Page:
Electronics engineering students put in hours of research and had many trial-and-error sessions to create a highly sensitive automated robot for the Line Tracker event. The challenge was to make the robot move along the white line without going off track and knocking down any of the candles. “This is not something in our syllabus, so we had no textbook knowledge to fall back on. But it was exciting to come up with our own solutions,” said Satadip Mukherjee, a second-year student of IEM.

 

 

 

In Robocup Challenge, students had to direct their remote-controlled robots to the soccer goalpost, dodging and removing obstacles along the way. “All the teams have tried to add some special feature to their robots that would help them overcome the hurdles,” said Soumodipto Chatterjee of Techno India College.

 

 

Avenir, the tech fest at Netaji Subhash Engineering College, in association with t2, was a battle of words, wits and robots

Students with their bots negotiate inclined planes, alleys, sand pits, and obstacle blocks in the Terra Ranger event. (Bishwarup Dutta)

If you thought college fests were all about song, dance and fashion shows, think again. Avenir, the technology and environment fest of Netaji Subhash Engineering College, was all about mind games — and some hi-tech robotics.

Go Green was the fest message, as students went around sporting T-shirts asking “How big is your carbon footprint?”. There were over 23 events, including Sudoku, Chessmate, Encoding, Arithmos, Contrive, Excogitation (documentary making), Lenz’s Eye (photography), Dispute (debate), Ad Enacting and Gaming. The gaming contest was a huge hit with over 64 teams signing up for Counter Strike and another 100 or so for FIFA.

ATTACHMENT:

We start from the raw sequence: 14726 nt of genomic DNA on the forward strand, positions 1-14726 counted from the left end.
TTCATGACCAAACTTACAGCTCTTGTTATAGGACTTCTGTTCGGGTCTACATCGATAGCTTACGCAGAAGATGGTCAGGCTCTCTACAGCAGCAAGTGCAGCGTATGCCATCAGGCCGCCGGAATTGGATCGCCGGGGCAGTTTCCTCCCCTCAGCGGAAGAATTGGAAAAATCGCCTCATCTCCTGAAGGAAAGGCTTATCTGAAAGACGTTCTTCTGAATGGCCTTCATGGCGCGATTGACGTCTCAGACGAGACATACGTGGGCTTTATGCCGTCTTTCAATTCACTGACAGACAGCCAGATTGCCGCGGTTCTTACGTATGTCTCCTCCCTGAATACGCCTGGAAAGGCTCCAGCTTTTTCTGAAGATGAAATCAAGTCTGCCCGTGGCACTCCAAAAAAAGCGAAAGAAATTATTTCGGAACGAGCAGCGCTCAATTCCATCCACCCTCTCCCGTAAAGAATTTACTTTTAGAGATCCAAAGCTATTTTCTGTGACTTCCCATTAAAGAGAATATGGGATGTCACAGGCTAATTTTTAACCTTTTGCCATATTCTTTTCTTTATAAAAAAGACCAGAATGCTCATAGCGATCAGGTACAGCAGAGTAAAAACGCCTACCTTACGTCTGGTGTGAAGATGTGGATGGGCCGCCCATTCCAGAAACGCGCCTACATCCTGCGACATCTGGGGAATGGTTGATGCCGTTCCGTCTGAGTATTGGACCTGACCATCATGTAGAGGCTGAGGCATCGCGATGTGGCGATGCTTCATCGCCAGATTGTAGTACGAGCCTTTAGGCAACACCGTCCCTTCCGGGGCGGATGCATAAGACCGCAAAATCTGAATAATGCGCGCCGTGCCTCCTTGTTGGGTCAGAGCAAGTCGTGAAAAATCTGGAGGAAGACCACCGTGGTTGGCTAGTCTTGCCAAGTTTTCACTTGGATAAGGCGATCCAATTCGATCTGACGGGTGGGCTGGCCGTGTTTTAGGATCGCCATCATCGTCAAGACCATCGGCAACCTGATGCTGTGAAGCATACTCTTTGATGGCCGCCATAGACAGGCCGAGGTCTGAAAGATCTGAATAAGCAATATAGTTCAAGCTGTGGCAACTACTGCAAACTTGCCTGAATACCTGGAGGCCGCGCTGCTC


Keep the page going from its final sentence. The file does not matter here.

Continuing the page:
But the highlight of the fest in terms of high-voltage action proved to be the robotics events spread over three days. Terra Ranger was the relatively safe event as 52 teams manoeuvred robots through an obstacle course with inclined planes, alleys, sand pits, obstacle blocks and miniature ravines. “Highest points. Yes!” exulted Rajarshi Chakrabarti, a first-year student of the Future Institute of Engineering and Management, whose team managed a cool 756 points by finishing in record time. The secret of their success? “Too many video games,” they laughed.

Posters on the fest’s Go Green theme at the college. (Srinjoy Das)

Elsewhere, the battle had heated up with Robowarz. The event, that saw robots slugging it out in the playing arena, was dominated initially by BP Poddar’s heavy-duty robot that had a deadly cutter powered by a 6,000 RPM motor. During the knockout matches, it slashed its competition from the same college into shreds and robot parts apparently rocketed up to the second floor.

While many of the robots had shields and other defence mechanisms, all the BP Poddar bot had was that one attacking cutter (like Krishna’s sudarshan chakra, pointed out Sougata Chatterjee, a fourth-year student of NSEC who was moderating the contest).

No defence? “We don’t believe in defence. We just believe in attack,” grinned Amit Kumar, a second-year BP Poddar student. Words he and his team would soon regret as his team got pushed out by the home team’s bot.

“Our strategy was simple. Our robot was not too tall, so the cutter couldn’t damage it. It also had low RPM. So the strategy was to keep pushing steadily and drive the attacking bot out of the arena,” said Sougata. Talk about slow and steady winning the race!

Ad Enacting saw teams come up with ads for a product that would extract light energy and reuse it. “It was a hilarious event where products varied from a stun gun umbrella to light-producing hair gel,” said Tejesva Dugar, a third-year student of IT at NSEC.